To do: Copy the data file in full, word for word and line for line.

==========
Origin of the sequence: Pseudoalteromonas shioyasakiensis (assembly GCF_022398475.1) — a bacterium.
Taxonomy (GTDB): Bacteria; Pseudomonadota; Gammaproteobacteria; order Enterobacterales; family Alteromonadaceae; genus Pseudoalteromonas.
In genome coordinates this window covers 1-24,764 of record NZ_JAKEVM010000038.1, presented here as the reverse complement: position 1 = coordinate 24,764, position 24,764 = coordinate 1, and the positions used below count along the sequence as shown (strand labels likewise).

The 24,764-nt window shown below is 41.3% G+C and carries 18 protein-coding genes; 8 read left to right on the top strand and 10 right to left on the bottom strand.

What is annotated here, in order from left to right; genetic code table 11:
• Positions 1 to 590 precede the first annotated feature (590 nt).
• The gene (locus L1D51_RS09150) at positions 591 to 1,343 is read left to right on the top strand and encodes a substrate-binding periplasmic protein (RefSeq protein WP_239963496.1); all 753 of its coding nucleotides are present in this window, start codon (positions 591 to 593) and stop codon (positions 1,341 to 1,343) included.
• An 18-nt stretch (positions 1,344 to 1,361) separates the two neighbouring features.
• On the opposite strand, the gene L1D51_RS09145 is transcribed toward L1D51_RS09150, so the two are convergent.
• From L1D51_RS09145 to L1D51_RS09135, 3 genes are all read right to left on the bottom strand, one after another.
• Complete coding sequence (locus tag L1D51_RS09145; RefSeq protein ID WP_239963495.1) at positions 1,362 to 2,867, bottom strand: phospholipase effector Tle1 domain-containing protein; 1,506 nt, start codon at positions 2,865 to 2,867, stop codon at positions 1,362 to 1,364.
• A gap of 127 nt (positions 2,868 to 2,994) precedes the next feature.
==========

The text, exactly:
Origin of the sequence: Pseudoalteromonas shioyasakiensis (assembly GCF_022398475.1) — a bacterium.
Taxonomy (GTDB): Bacteria; Pseudomonadota; Gammaproteobacteria; order Enterobacterales; family Alteromonadaceae; genus Pseudoalteromonas.
In genome coordinates this window covers 1-24,764 of record NZ_JAKEVM010000038.1, presented here as the reverse complement: position 1 = coordinate 24,764, position 24,764 = coordinate 1, and the positions used below count along the sequence as shown (strand labels likewise).

The 24,764-nt window shown below is 41.3% G+C and carries 18 protein-coding genes; 8 read left to right on the top strand and 10 right to left on the bottom strand.

What is annotated here, in order from left to right; genetic code table 11:
• Positions 1 to 590 precede the first annotated feature (590 nt).
• The gene (locus L1D51_RS09150) at positions 591 to 1,343 is read left to right on the top strand and encodes a substrate-binding periplasmic protein (RefSeq protein WP_239963496.1); all 753 of its coding nucleotides are present in this window, start codon (positions 591 to 593) and stop codon (positions 1,341 to 1,343) included.
• An 18-nt stretch (positions 1,344 to 1,361) separates the two neighbouring features.
• On the opposite strand, the gene L1D51_RS09145 is transcribed toward L1D51_RS09150, so the two are convergent.
• From L1D51_RS09145 to L1D51_RS09135, 3 genes are all read right to left on the bottom strand, one after another.
• Complete coding sequence (locus tag L1D51_RS09145; RefSeq protein ID WP_239963495.1) at positions 1,362 to 2,867, bottom strand: phospholipase effector Tle1 domain-containing protein; 1,506 nt, start codon at positions 2,865 to 2,867, stop codon at positions 1,362 to 1,364.
• A gap of 127 nt (positions 2,868 to 2,994) precedes the next feature.